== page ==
Thursday, September 28, 2017

On Church & Zion

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A year ago this month I stopped going to church. I don't really want to write much about that. In some ways my life is much better and some ways it's the same, but for the most part it's not really remarkable. It's just a choice. I am still the same person and I am still happy sometimes and sad other times and whatever.


A couple months ago I turned 40 and it's been the best thing I have ever done for myself. I turned 40 and accepted that I am a gender justice warrior. That's who I am. That's my passion. My goal in life is to make this world better for women. Now when I meet someone I let them know that's pretty much the beginning and end of me. If you like sexism or misogyny you'll probably find I am not a fun hang. 

Sometimes I feel shame that I am so passionate this subject, because as it turns out, there are other subjects to be passionate about. I promise I will not passion shame you, please don't passion shame me.

I also sometimes feel shame for the boundaries I draw around my fight with misogyny. A lot of my friends who are just as passionate as I am about sexism still go to church. Not because they don't see it, but because they do see it and they feel they can do some good. As for me, it just makes me angry and I find myself glaring at men in Sunday School who make stupid comments. It's just best for all of us if I brunch out on Sundays. I am good with that. Hope you are too.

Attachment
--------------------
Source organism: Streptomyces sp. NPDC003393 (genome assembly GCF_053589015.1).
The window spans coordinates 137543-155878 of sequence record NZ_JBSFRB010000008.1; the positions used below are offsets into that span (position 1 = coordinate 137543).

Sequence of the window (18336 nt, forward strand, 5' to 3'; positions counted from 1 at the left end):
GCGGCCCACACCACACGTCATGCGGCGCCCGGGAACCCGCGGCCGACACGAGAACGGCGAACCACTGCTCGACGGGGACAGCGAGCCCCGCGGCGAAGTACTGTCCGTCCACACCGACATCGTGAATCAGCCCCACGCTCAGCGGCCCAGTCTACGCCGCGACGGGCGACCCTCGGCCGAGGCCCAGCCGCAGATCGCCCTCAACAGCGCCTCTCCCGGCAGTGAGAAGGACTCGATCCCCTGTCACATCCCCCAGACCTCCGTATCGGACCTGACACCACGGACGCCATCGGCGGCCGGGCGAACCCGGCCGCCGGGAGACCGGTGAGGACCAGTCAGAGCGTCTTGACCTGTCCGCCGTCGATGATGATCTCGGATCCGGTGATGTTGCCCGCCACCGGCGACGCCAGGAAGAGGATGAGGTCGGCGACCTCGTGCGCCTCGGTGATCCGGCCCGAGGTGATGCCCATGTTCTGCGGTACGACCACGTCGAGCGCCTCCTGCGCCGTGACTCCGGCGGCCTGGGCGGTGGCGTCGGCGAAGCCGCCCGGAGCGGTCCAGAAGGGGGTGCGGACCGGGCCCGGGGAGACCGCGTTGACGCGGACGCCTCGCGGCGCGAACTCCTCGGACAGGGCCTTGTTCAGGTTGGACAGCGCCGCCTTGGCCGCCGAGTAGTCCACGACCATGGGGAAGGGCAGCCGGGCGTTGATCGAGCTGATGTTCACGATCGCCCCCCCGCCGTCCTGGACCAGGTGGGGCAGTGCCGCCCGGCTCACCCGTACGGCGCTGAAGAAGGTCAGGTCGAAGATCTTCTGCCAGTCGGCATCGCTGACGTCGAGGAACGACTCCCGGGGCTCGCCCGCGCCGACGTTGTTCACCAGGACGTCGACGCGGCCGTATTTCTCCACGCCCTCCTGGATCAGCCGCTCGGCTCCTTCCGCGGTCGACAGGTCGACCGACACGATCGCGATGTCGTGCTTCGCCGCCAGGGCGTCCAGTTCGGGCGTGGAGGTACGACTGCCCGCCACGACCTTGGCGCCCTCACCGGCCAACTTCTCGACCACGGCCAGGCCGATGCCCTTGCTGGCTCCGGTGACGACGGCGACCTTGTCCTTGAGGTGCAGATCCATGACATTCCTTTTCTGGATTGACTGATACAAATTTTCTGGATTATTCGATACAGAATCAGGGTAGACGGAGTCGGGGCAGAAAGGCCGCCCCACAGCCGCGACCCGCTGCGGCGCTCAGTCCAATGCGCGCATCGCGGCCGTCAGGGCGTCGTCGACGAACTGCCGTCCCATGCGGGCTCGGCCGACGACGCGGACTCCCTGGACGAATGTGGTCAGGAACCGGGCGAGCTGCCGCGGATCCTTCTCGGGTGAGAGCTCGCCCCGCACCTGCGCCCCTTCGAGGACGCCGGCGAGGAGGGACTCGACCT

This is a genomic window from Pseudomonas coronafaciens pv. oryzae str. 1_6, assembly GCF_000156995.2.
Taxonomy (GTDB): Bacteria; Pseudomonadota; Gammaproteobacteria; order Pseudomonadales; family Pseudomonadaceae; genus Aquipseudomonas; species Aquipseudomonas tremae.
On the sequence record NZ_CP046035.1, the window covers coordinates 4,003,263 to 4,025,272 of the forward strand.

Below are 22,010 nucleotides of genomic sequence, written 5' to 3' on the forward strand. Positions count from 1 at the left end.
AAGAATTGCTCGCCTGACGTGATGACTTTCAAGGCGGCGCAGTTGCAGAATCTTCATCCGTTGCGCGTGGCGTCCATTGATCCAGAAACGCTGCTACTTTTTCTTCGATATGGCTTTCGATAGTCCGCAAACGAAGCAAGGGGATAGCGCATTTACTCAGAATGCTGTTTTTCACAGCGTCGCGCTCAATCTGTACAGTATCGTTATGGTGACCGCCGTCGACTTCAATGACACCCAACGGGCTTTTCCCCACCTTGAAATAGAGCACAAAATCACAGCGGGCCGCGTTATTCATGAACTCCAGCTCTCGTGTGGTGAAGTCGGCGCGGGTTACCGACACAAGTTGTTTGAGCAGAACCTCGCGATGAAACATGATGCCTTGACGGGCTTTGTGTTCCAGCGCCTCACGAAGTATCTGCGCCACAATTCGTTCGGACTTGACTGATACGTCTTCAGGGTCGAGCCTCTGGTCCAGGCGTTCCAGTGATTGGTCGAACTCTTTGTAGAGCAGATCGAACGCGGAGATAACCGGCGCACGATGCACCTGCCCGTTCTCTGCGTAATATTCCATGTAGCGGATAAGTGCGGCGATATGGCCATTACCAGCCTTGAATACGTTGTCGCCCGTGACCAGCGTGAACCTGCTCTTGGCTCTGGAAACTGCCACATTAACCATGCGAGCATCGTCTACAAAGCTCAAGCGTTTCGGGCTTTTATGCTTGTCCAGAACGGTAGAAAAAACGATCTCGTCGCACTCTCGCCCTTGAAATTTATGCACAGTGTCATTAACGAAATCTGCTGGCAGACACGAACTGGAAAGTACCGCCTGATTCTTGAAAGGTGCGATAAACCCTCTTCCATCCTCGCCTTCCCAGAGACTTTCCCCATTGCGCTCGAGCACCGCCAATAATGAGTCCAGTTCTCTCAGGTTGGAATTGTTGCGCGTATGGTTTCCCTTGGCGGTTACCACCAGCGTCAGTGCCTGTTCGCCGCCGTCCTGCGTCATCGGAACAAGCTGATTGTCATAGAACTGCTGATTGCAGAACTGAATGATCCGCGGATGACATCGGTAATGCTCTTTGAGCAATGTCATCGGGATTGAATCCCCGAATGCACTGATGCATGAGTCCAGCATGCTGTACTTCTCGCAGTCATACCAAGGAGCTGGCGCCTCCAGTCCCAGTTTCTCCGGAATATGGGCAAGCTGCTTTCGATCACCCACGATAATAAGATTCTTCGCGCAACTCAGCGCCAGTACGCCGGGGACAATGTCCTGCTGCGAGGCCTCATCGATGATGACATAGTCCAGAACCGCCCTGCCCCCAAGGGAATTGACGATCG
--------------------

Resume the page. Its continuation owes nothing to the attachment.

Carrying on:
And even if you aren't good with that, whatever. That's your thing, and I will respect your devotion with space between us. Because that space is a sacred divide that keeps us both safe, let's be grateful for it.

Because in the end, the world will still spin and I will still carry on as a somewhat over-emphatic but always sincere gender justice warrior and the sun will set and the seasons will turn and slowly slowly slowly I think things will change and hopefully you'll get to see the day when your passion is realized, and I hope the same for me. When my daughters aren't tone-policed and my son understands that "fair" isn't about what people get, but about where people come from, and I will never have to apologize again for standing up for voiceless women even at my own peril--on that day I will enter into Zion.

Enter into Zion--not by church, but by passion. 

It feels good to write again.

Sunday, February 26, 2017

Just Swell

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It has been too long since I've written, unrusty and well-oiled, to describe what I feel when my body gets near the San Rafael Swell. I think I have tried and I come off sounding somewhere between totally stoned and possibly manic--which, I may say, its probably not a bad place to be. But the land does something prime to me, what I imagine people feel when they "come home". I think about those rocks, deep canyons, empty vistas, strange formations and my inner emotive system become anxious with desire and exhilaration.

I think I might be in love?

When I am not there I'm quite often in bed with a yellow highlighter and my withered map--tracing all the lines my eyes haven't absorbed in real life. Not just the swell, but the Delta desert, and the carves of the Colorado River, the muddy channels of the inexplicably named Green River, and the high elevations of the Flaming Gorge region. There is so much to do.